- Manufacturer: Melissa Plastic Dreams
- Designer: Zaha Hadid
- Material: Melflex R
- Architect 'The first woman to win the Pritzker Prize for Architecture in its 26 year history, Zaha Hadid (1950-) has defined a radically new approach to archite
- Form The search of innovative geometry has been during the last years an interesting subject for Contemporary Architecture. As the 21st century brought a n
- Manufacturer Zaha Hadid's recent work on the Chanel Mobile Art project seems to have sparked a desire for further fashion collaboration. This time, the Brazilian f
- Recycling Recycling involves processing used materials into new products to prevent waste of potentially useful materials, reduce the consumption of fresh raw m
- Production The theory of injection moulding can be reduced to four simple individual steps: Plasticizing, Injection, Chilling, and Ejection. Each of those steps
- Waste 'Plastic Island - Twice the Size of Texas & Growing' Import / Export In 2008, 8,923 tonnes of plastic shoes were imported into Sweden, at a value of a
'The first woman to win the Pritzker Prize for Architecture in its 26 year history, Zaha Hadid (1950-) has defined a radically new approach to architecture'
The opening words of the citation when Zaha Hadid was named as the first woman to win the prestigious Pritzker Prize for architecture in 2004 were, 'Her architectural career has not been traditional or easy.' An understatement. All architects have to struggle, but Hadid seems to have struggled rather more than most. Her single-mindedness, her singular lack of compromise is the stuff of legend although, as one writer commented, like a hurricane, 'the storms are all on the outside.' In part, it is simple artistic temperament, necessary, perhaps, to create forceful architecture like Hadid's. […]
Hadid's architecture denies its own solidity. Short of creating actual forms that morph and change shape – still the stuff of science fiction – Hadid creates the solid apparatus to make us perceive space as if it morphs and changes as we pass through. Perhaps wisely, she talks little about theory. Unlike, say, Daniel Libeskind, she does not say that a shape symbolises this or that. And she wears her cultural identity lightly. […]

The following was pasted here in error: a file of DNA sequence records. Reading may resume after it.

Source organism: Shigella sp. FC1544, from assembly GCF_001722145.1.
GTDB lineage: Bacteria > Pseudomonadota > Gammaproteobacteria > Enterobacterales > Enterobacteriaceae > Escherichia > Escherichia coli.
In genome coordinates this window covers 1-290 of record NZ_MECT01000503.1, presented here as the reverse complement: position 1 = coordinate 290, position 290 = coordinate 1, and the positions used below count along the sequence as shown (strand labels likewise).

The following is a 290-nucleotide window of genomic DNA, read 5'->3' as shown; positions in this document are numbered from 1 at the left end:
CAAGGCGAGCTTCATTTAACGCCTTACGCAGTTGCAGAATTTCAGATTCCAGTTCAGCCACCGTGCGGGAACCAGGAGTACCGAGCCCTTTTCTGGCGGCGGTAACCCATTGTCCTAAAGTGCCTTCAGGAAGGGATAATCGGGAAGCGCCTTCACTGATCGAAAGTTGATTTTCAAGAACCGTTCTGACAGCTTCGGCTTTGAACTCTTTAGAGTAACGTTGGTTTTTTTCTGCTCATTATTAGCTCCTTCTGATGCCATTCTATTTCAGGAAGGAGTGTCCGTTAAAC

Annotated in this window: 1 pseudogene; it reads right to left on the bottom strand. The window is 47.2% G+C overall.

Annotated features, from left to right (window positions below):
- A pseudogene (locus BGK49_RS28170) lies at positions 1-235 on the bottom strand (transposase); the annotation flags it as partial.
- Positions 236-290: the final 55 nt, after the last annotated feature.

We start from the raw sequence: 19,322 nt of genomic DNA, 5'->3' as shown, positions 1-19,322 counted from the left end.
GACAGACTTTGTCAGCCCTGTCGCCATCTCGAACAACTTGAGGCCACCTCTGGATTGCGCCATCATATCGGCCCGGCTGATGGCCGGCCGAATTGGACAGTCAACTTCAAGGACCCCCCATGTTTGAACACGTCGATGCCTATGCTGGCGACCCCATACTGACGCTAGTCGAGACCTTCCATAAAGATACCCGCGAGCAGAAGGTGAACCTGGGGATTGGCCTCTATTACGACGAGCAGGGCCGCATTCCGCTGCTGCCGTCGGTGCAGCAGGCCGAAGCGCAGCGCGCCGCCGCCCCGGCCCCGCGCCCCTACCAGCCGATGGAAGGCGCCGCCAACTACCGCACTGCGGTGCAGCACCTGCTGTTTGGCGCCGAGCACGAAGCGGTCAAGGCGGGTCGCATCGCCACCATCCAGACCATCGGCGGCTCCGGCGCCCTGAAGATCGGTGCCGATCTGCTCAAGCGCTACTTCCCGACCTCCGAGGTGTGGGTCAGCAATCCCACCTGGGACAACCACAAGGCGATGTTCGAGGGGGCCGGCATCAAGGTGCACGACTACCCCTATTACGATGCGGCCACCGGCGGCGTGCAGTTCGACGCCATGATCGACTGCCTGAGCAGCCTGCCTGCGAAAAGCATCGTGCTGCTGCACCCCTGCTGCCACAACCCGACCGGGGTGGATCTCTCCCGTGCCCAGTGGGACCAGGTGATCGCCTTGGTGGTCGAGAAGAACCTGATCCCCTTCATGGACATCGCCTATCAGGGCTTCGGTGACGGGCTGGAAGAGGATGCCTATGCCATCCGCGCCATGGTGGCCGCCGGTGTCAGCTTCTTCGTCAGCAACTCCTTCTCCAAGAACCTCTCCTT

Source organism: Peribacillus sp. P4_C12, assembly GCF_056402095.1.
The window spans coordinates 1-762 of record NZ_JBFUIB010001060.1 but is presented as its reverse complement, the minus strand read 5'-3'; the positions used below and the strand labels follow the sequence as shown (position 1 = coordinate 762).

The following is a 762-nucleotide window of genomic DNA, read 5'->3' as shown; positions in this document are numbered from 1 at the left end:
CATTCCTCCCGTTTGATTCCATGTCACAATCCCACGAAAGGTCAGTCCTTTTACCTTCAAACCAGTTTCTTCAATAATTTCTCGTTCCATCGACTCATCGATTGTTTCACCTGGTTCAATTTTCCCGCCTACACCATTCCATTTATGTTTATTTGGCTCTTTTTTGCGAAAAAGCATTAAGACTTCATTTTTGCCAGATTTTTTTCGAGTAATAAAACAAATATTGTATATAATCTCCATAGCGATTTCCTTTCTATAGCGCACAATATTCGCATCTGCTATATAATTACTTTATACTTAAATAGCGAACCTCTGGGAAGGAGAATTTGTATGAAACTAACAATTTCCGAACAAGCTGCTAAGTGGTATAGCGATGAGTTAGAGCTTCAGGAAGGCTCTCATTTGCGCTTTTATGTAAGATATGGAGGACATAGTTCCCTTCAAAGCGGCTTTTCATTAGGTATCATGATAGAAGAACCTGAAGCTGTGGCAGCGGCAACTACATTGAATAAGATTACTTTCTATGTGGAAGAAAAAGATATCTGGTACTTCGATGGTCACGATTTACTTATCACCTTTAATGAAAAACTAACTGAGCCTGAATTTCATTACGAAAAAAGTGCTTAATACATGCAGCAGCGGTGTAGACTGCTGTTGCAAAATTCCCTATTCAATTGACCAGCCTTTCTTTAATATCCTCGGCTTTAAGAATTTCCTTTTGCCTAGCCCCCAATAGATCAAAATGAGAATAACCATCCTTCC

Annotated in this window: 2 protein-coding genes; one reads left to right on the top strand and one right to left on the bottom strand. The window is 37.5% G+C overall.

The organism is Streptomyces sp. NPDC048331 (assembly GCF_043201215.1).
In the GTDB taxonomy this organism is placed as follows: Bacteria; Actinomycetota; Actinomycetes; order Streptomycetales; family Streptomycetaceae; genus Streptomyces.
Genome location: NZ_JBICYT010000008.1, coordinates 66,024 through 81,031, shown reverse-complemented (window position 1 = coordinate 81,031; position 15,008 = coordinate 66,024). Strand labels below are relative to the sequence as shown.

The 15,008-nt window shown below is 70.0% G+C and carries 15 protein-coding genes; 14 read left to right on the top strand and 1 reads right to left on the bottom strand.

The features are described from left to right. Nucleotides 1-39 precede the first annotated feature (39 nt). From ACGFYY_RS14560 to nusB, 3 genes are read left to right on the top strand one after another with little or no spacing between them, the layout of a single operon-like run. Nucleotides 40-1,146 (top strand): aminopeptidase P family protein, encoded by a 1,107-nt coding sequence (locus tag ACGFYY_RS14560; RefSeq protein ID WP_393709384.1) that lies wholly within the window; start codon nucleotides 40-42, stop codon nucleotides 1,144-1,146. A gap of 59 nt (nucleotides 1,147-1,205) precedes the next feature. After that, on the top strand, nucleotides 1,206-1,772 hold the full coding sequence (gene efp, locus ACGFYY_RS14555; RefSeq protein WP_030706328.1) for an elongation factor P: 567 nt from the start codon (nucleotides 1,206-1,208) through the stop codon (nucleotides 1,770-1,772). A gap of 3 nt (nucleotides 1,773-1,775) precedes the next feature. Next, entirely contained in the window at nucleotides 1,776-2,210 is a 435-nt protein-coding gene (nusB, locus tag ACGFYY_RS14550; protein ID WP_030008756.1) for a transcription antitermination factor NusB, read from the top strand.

Architects love to dabble on projects of smaller scales, and now iconic architect Zaha Hadid is joining the ranks of architect-dabblers by announcing her foray into shoe design! The always provocative architect is someone we love to criticise here at Inhabitat for her obsessive formalism, but we must say that we are thrilled to see her burgeoning interest in sustainable design take the form of a partnership with Brazilian eco shoe design company Melissa.
The search of innovative geometry has been during the last years an interesting subject for Contemporary Architecture. As the 21st century brought a new era for architectural design, CAD programs have evolved together with the idea of Form Finding. The possibilities offered make the collaboration of the architect with the computer now possible in terms of searching the appropriate form for given cases.
As the analysis of contemporary architectural pieces has indicated, the procedure of architectural design can be semi-automated. Parametric Form Finding, meaning the procedure followed offering solutions to spatial problems by using changeable variables, is transferring generative approaches into the architectural design workflow by introducing a set of rules to describe the constraints of the form. Given this context, two methods have been realized, which are guided by the user by providing basic two dimensional shapes, restrictions and form characteristics. The approach is fitted in a plug-in for the modeling environment of Rhinoceros that generates three dimensional form based on the user's input.